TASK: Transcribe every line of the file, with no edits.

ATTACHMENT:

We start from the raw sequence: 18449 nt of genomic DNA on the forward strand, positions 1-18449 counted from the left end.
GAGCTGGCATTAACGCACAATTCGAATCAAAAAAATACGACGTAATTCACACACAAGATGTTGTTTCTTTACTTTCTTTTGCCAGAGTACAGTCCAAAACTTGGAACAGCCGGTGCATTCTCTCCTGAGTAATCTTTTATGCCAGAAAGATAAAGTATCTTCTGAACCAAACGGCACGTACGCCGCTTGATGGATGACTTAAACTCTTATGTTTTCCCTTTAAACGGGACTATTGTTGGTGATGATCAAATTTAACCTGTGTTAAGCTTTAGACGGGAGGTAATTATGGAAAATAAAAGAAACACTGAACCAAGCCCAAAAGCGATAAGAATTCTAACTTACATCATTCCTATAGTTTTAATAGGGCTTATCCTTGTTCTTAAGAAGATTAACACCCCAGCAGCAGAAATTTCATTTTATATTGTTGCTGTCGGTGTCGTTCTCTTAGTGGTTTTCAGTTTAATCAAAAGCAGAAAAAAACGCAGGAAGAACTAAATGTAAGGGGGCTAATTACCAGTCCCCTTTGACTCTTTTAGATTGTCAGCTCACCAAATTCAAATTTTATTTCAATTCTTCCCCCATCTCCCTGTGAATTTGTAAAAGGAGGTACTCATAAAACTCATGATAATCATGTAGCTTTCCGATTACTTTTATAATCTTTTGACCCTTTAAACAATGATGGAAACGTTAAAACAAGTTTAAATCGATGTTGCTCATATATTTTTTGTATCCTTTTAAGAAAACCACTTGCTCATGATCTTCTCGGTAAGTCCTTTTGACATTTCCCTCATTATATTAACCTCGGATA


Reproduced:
We start from the raw sequence: 18449 nt of genomic DNA on the forward strand, positions 1-18449 counted from the left end.
GAGCTGGCATTAACGCACAATTCGAATCAAAAAAATACGACGTAATTCACACACAAGATGTTGTTTCTTTACTTTCTTTTGCCAGAGTACAGTCCAAAACTTGGAACAGCCGGTGCATTCTCTCCTGAGTAATCTTTTATGCCAGAAAGATAAAGTATCTTCTGAACCAAACGGCACGTACGCCGCTTGATGGATGACTTAAACTCTTATGTTTTCCCTTTAAACGGGACTATTGTTGGTGATGATCAAATTTAACCTGTGTTAAGCTTTAGACGGGAGGTAATTATGGAAAATAAAAGAAACACTGAACCAAGCCCAAAAGCGATAAGAATTCTAACTTACATCATTCCTATAGTTTTAATAGGGCTTATCCTTGTTCTTAAGAAGATTAACACCCCAGCAGCAGAAATTTCATTTTATATTGTTGCTGTCGGTGTCGTTCTCTTAGTGGTTTTCAGTTTAATCAAAAGCAGAAAAAAACGCAGGAAGAACTAAATGTAAGGGGGCTAATTACCAGTCCCCTTTGACTCTTTTAGATTGTCAGCTCACCAAATTCAAATTTTATTTCAATTCTTCCCCCATCTCCCTGTGAATTTGTAAAAGGAGGTACTCATAAAACTCATGATAATCATGTAGCTTTCCGATTACTTTTATAATCTTTTGACCCTTTAAACAATGATGGAAACGTTAAAACAAGTTTAAATCGATGTTGCTCATATATTTTTTGTATCCTTTTAAGAAAACCACTTGCTCATGATCTTCTCGGTAAGTCCTTTTGACATTTCCCTCATTATATTAACCTCGGATA